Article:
ADA Compliance - A Brief Discussion

Author’s note: This blog post is not legal advice, as no one at is an attorney. If you need legal advice, speak with a lawyer. This blog post is for information over how to better your website for accessibility. 

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The Domino's Example

Many of you reading this might have already heard about the story of Domino’s ADA Lawsuit. Guillermo Robles used a screen reader to access websites on his computer. He sued Domino’s over the complaint that he could not use his screen reader for Domino’s website or mobile app. The Court ruled that Domino’s was not in compliance and amongst other penalties, Domino’s was forced to make updates to their platforms. 

The Americans with Disabilities Act was founded in 1990 in an effort to end discrimination against those with differing abilities. The ADA is one of the most complicated pieces of legislation in regards to accessibility but does not address online compliance - even after several amendments have since been made. That means it usually falls to the courts to decide how ADA standards apply to websites, or if they even do at all. 

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There was a similar case in 2016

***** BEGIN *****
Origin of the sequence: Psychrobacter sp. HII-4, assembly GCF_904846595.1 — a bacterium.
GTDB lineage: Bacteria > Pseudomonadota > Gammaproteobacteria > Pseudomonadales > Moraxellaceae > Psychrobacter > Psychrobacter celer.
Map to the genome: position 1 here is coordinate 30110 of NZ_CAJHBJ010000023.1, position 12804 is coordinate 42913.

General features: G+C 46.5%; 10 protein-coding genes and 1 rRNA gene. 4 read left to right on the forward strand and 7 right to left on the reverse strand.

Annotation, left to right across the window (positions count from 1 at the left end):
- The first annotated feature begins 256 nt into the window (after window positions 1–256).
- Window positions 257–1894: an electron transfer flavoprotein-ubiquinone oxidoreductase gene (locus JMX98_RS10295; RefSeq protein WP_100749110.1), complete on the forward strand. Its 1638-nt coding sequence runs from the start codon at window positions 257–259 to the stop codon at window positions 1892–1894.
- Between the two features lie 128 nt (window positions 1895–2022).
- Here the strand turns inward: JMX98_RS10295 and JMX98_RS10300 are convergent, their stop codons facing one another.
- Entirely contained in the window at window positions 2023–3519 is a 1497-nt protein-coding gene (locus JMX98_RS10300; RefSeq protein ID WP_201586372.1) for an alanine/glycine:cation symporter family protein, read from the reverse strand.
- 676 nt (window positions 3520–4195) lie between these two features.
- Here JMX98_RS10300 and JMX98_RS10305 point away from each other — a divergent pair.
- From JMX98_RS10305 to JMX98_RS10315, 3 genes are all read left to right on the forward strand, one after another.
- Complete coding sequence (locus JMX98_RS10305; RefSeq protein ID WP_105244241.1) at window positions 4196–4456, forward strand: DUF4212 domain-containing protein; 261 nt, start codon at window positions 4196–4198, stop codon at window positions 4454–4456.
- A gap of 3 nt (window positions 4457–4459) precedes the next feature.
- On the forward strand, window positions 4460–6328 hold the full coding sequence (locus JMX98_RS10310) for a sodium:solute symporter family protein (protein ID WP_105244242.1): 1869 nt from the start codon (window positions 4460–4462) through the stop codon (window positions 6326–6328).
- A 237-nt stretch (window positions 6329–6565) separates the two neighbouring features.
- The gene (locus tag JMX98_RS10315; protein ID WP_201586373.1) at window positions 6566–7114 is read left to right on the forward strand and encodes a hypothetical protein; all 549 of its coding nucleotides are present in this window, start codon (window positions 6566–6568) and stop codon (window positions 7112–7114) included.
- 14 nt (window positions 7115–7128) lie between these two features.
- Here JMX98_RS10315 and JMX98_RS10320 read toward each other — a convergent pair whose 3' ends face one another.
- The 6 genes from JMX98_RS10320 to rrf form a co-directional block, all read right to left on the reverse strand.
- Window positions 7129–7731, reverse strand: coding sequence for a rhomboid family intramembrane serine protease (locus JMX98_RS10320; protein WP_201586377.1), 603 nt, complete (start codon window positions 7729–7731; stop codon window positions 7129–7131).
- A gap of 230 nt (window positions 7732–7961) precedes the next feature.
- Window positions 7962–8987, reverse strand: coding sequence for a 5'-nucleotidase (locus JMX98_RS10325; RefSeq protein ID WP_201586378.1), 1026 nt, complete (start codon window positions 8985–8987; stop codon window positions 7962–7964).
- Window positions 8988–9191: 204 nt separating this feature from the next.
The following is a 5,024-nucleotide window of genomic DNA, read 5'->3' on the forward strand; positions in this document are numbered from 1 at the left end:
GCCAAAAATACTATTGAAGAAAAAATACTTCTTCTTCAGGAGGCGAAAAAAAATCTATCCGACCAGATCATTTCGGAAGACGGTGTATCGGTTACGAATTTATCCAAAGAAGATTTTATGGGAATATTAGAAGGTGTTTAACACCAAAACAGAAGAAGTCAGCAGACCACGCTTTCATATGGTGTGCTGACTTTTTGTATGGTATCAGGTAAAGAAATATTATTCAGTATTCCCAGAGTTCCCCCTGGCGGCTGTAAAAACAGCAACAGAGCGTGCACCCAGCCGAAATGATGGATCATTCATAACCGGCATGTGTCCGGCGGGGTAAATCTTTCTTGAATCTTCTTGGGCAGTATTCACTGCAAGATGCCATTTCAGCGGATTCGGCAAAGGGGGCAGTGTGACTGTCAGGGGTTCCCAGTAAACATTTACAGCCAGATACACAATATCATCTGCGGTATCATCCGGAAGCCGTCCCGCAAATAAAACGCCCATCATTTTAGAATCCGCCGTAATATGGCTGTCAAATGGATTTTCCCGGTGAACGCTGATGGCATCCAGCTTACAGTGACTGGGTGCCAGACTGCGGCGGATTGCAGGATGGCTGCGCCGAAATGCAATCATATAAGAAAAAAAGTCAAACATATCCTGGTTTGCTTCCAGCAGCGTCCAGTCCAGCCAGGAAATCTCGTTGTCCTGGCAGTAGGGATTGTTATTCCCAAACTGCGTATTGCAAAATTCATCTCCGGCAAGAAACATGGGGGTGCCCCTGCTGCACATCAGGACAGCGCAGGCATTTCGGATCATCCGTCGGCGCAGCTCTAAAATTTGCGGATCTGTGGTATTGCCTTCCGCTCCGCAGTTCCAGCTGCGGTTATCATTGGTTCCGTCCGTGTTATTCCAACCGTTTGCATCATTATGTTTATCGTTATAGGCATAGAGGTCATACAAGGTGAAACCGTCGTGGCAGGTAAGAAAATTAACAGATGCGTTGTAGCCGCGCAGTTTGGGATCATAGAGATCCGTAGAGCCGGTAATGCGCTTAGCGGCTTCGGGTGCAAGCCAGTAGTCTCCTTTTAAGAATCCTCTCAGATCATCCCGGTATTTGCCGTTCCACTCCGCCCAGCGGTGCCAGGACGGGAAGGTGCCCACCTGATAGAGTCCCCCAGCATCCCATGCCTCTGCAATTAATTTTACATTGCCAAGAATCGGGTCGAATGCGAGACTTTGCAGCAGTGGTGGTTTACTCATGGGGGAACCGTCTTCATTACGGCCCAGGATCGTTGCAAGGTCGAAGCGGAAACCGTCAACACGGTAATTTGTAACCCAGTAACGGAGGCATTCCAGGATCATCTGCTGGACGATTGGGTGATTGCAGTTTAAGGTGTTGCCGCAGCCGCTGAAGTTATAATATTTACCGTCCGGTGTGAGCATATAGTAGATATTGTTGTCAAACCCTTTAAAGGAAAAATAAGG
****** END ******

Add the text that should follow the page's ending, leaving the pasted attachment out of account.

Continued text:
This one was against the University of California Berkeley over accessibility of online content. Specifically, the school had not included subtitles on the videos in their official YouTube Channels. The DOJ ruled that UC Berkeley should use the WCAG as the guidelines for accessibility. The WCAG is a set of accessibility standards created by the World Wide Web Consortium in partnership with several others to help web designers make their work accessible to all. The WCAG has twelve guidelines that fall under four categories: Perceivable. Operable. Understandable. Robust. 

Accessibility is Important

to simply ensure that all of your potential customers have access to and functional use of your website, but it is also especially important for your SEO. SEO stands for Search Engine Optimization and it’s a method to improve how well search engines will see the content of your website through efficient tagging and content. There are certain areas of SEO that can end up conflicting with ADA compliance, however. Things like alt text for image tagging. Instead of using a keyword, assistive readers would need a descriptive text. It is the responsibility of the SEO’s to improve and accommodate accessibility. Thoughtful consideration for all users will help your company bring a balance by being able to achieve both SEO and ADA compliance. 

In conclusion

the legal requirements for ADA compliance are essential to understand and conform to. With some of the more recent lawsuits, it’s clear that people are starting to pay attention to accessibility on the web. Overall, making your website easy to use and available in different forms for all devices and users’ needs is critical for a company’s long term success and growth in the 21st century. Consideration for all users and ADA compliance not only helps you grow closer to your future customers but it also keeps your company out of legal trouble as well.


Whittney Twomey

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